that position Tuesday.
Even as Congress takes up continued war funding, however, concerns about the
economy and the growing possibility of a recession are grabbing the public limelight.
While the Democratic report does not explicitly link war costs to mounting
anxiety over the economy, it stresses that the economic costs of the war are
being borne by the taxpayer, above all.
"The backbreaking costs of this war to American families, the federal
budget, and the entire economy are beyond measure in many ways," said New
York Sen. Charles Schumer during the report's Capitol Hill release.
"The total economic cost of the war in Iraq to a family of four is $16,500
from 2002 to 2008," the report asserts in its main conclusions. "When
the war in Afghanistan is included, the burden to the American family is $20,900."
"The potential future impact on the family of four skyrockets to $36,900
for Iraq and $46,400 for Iraq and Afghanistan from 2002 to 2017," it states.
The report's total estimate for war costs from 2002 through 2017 is about $1
trillion more than that of a similar report by the nonpartisan Congressional
Budget Office (CBO) late last month.
While both reports made the same assumptions about troop levels over that period,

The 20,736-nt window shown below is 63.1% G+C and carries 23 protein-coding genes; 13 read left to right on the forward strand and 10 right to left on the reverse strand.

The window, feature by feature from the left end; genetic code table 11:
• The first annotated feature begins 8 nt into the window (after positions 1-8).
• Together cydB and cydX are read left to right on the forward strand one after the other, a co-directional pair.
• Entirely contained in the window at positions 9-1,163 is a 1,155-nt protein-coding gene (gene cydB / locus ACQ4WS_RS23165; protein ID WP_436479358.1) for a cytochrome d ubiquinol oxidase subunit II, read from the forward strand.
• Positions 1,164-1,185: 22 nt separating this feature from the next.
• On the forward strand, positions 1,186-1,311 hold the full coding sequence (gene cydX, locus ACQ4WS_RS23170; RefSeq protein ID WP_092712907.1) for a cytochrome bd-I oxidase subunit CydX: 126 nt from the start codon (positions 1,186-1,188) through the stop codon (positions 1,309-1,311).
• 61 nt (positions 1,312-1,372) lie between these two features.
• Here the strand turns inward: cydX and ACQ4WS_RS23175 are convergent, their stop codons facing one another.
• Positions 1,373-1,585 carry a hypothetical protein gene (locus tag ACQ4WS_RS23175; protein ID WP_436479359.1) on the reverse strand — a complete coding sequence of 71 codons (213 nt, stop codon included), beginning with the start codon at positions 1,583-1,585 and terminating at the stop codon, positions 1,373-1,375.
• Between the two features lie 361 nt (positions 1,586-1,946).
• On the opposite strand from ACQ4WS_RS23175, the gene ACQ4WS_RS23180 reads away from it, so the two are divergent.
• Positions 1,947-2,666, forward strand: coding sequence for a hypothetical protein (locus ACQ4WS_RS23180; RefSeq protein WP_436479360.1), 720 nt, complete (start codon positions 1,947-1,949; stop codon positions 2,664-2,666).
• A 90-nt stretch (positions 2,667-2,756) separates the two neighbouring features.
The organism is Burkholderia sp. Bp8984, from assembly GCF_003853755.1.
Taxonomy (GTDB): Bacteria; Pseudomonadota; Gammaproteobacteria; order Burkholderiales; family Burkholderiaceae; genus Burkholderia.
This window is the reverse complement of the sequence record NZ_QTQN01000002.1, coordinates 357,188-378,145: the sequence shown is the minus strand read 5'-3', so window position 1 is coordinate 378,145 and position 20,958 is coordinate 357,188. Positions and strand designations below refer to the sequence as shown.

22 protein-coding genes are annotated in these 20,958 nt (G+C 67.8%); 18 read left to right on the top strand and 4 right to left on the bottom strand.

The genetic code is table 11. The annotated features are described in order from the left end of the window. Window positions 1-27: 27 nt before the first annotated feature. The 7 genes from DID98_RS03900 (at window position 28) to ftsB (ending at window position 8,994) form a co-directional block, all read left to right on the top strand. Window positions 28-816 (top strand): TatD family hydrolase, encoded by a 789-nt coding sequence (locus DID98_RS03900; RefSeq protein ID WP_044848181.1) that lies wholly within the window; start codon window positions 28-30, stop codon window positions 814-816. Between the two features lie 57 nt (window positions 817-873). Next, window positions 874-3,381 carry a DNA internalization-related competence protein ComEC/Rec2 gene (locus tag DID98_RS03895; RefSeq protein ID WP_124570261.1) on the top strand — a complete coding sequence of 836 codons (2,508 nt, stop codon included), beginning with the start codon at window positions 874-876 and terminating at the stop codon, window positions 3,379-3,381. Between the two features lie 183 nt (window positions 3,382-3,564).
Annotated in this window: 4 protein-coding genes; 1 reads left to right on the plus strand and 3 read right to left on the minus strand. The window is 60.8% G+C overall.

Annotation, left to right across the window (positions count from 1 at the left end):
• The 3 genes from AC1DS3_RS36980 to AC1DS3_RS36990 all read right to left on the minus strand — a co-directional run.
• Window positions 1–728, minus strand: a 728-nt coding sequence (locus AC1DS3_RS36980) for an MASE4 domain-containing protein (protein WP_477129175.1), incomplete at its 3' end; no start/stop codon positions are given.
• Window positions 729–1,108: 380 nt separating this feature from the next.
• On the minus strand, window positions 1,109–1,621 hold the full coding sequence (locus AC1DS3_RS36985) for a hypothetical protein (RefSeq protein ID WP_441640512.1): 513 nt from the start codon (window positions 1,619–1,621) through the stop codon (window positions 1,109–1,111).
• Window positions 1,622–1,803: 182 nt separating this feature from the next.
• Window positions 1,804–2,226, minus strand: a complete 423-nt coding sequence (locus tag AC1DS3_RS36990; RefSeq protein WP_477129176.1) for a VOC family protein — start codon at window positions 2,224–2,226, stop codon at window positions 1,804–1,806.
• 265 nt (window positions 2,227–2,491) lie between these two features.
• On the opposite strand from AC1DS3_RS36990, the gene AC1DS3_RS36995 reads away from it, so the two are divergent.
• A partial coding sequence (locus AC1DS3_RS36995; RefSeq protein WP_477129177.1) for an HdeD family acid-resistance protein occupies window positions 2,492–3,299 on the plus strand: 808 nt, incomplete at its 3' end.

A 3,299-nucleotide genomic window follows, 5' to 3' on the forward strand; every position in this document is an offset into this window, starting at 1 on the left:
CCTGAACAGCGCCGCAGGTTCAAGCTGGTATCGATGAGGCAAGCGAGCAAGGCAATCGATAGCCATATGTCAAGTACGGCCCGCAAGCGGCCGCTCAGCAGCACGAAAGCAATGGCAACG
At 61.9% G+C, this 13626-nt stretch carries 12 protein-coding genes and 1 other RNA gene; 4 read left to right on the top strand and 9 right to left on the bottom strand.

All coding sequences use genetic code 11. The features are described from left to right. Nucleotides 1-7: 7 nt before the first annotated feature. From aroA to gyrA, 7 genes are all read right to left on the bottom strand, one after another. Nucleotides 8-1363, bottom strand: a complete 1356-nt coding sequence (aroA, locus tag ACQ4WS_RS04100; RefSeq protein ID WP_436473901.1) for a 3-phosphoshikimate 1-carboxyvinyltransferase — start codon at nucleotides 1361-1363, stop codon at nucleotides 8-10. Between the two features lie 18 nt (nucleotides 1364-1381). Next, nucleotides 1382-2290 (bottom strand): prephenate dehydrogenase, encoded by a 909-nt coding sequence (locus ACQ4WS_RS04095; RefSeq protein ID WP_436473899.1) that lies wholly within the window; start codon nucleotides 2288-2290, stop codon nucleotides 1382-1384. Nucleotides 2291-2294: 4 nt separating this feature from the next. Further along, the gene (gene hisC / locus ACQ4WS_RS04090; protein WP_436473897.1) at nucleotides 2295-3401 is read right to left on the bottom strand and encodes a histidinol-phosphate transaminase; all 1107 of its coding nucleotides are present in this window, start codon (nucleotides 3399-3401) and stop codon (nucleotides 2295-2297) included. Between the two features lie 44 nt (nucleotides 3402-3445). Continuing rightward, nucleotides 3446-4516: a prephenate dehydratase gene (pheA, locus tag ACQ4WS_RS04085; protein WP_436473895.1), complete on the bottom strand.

the CBO estimates were based mostly on the direct costs of the maintaining U.S.
operations in both countries, caring for wounded troops, and the costs of borrowing
the money needed to fund those costs.
The Democratic report, on the other hand, considers a much wider range of "hidden
costs," including higher energy prices resulting from the war's disruption
in the supply of oil ($270 billion); the loss or productive investment by U.S.
companies due to increased government borrowing to fund the war ($870 billion);
and other indirect costs.
Critics of the report said such estimates were highly speculative.
The report stressed that a faster and more sweeping drawdown of troops in Iraq,
in particular, would result in major savings. A rapid reduction to 10,000 U.S.
troops in Iraq by 2010 and a complete withdrawal after that date would knock
the total price for both Iraq and Afghanistan down to $2.6 trillion by 2017.
On the other hand, a status-quo scenario in which the current 180,000 troops
in Iraq are simply reduced to 155,000 by 2009 and then remain constant will
increase the total costs for both wars through 2017 to $4.5 trillion, according
to the report.
Some of the report's work is based on the methodology used by Nobel Economics
Laureate Joseph Stiglitz and Harvard lecturer Linda Bilmes, who early last year
gained headlines when they estimated the total cost of the Iraq war alone as
some $2 trillion, depending on how long it lasted.
In September, the American Friends Services Committee, a peace group, released
a report based on the Stiglitz-Bilmes findings that concluded that the war was
costing $720 million a day, the equivalent of providing health care for nearly
half a million U.S. children or buying the equipment to provide 1.27 million
U.S. homes with renewable energy.
(Inter Press Service)